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Chong Un Kim, 26, is identified as a woman found dead in a suitcase in a dumpster in a cold case in Georgia in 1988

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Chong Un Kim, 26, is identified as a woman found dead in a suitcase in a dumpster in a cold case in Georgia in 1988

By Mackenzie Tatananni for Dailymail.Com

15:04 Oct 30, 2023, updated 15:11 Oct 30, 2023

  • The “Jenkins County Jane Doe” was identified as Chong Un Kim, a Korean woman who came to the United States in 1981
  • Her body was found nearly four decades ago, but DNA technology was not advanced enough to identify her
  • This year, the Georgia Bureau of Investigation began working with a genealogy company to solve the mystery

The identity of a woman whose body was discovered in a Georgia dumpster 35 years ago has been revealed thanks to advances in DNA sequencing technology.

The Georgia Bureau of Investigation said it has identified the former “Jenkins County Jane Doe” as Chong Un Kim, who was just 26 years old when she was killed.

On Valentine’s Day 1988, the 1.50 meter tall, 70 kilogram woman was found wrapped in plastic and tape in a large nylon suitcase.

Her body was dumped at the intersection of the Millen Bypass and Old Perkins Road four to seven days after her death. She reportedly died of asphyxia.

“There is still much work to be done to solve the mystery surrounding Kim’s death, and we will work tirelessly to bring justice and peace to her family,” the GBI said in a Facebook post.

The Georgia Bureau of Investigation has identified the former “Jenkins County Jane Doe” as Chong Un Kim, 26. The young woman’s body was found in a dumpster north of the town of Millen. It was wrapped in plastic and tape and placed in a large zippered nylon case

Kim was originally from Korea and moved to the United States in 1981. She lived in Hinesville until her death.

At that time, the GBI was invited by the Jenkins County Sheriff’s Office to assist with an ongoing death investigation.

Investigators scrambled to match the body’s dental records and fingerprints to missing people across the country.

The National Center for Missing and Exploited Children created a composite image that was released to the public. It was published in The Millen News, a local publication, and found that her upper front teeth were overcrowded.

More than three decades later, DNA evidence from a blanket and other items was resubmitted to the GBI Crime Lab.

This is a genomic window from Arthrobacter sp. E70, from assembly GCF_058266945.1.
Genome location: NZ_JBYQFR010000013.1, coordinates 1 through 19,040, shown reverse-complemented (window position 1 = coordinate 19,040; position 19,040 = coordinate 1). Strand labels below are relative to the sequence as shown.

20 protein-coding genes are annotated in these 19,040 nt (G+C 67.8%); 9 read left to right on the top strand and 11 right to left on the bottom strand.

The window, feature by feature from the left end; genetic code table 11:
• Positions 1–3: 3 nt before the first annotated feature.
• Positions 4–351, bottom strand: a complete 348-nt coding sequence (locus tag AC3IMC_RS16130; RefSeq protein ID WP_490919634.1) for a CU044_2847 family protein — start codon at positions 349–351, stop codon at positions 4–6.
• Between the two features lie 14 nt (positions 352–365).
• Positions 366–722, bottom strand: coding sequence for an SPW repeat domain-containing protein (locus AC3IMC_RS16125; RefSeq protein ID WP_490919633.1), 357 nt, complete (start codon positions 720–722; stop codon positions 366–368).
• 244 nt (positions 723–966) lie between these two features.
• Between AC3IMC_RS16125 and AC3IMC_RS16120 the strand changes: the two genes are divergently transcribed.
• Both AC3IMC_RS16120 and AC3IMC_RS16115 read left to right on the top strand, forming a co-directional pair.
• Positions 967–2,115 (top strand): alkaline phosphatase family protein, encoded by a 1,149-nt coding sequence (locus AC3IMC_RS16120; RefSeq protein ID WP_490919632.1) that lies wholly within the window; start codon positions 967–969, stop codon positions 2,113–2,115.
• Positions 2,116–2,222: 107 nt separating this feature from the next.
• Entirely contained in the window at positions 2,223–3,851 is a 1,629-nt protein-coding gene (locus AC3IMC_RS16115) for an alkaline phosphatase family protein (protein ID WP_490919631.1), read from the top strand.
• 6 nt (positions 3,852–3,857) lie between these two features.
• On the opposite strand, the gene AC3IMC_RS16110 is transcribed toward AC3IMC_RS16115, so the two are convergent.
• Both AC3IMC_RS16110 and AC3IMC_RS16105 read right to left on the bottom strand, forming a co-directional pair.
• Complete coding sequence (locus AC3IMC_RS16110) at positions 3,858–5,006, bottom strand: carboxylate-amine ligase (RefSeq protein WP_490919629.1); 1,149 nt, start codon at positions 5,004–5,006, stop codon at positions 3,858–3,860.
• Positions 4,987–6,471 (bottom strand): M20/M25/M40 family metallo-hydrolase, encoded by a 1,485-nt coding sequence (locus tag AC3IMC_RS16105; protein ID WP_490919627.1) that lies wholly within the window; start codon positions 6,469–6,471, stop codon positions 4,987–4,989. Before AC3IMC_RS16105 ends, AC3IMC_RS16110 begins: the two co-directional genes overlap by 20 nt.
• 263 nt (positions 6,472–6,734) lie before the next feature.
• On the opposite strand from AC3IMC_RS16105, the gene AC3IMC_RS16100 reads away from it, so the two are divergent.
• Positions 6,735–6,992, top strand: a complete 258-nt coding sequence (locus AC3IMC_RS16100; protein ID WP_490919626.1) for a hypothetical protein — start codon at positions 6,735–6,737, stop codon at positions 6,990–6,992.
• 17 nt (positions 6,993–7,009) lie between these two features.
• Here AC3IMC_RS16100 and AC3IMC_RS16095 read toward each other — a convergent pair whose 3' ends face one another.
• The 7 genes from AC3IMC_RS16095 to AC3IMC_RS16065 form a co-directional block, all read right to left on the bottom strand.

However, the DNA profile could not be entered into the Combined DNA Index System, a computer program that maintains databases of profiles from unsolved crime scene evidence.

This year, the GBI began working with Othram Inc., a Texas-based genealogy company that specializes in naming Jane Does.

“Based on the DNA, a genealogical search revealed investigative leads that led to Kim’s identification,” the office’s statement said. Her family was informed of the positive match this month.

Kim moved to the United States from Korea in 1981, just seven years before her death. At the time, the GBI was invited by the Jenkins County Sheriff’s Office to assist with the ongoing death investigation (pictured: sketch of Kim by a forensic artist). , DNA sequencing technology was not advanced enough to confirm her identity and the case was dropped (Image: an early report in The Millen News). Jenkins County Sheriff Robert Oglesby credits the GBI with solving the mystery since “nothing really worked out” before. to the office handling the case. Local publications like The Millen News (pictured) shared a composite image in the hopes that someone would recognize Kim’s face

Jenkins County Sheriff Robert Oglesby praised the GBI for making tremendous progress in Kim’s case.

“There were several people you talked to who thought they might have seen something, but nothing ever really panned out,” Oglesby told WJFB.

“I inherited this one, but it still feels good to cross one off the unsolved list.”

The outlet originally reported Kim’s death in a 2021 episode of the investigative series “Cold Case Project.”

Breakthroughs in DNA analysis have helped identify several other Jane Dos such as Lisa Coburn Kesler, whose remains were discovered along a North Carolina highway in September 1990.

At the time of her death, technology had not advanced enough to identify her – but in 2020 her DNA was sent to Astrea Forensics, a biotechnology company that helps law enforcement identify human remains.

The North Carolina State Bureau of Investigation then recruited a forensic genealogist who was able to track down Kesler’s family using online databases.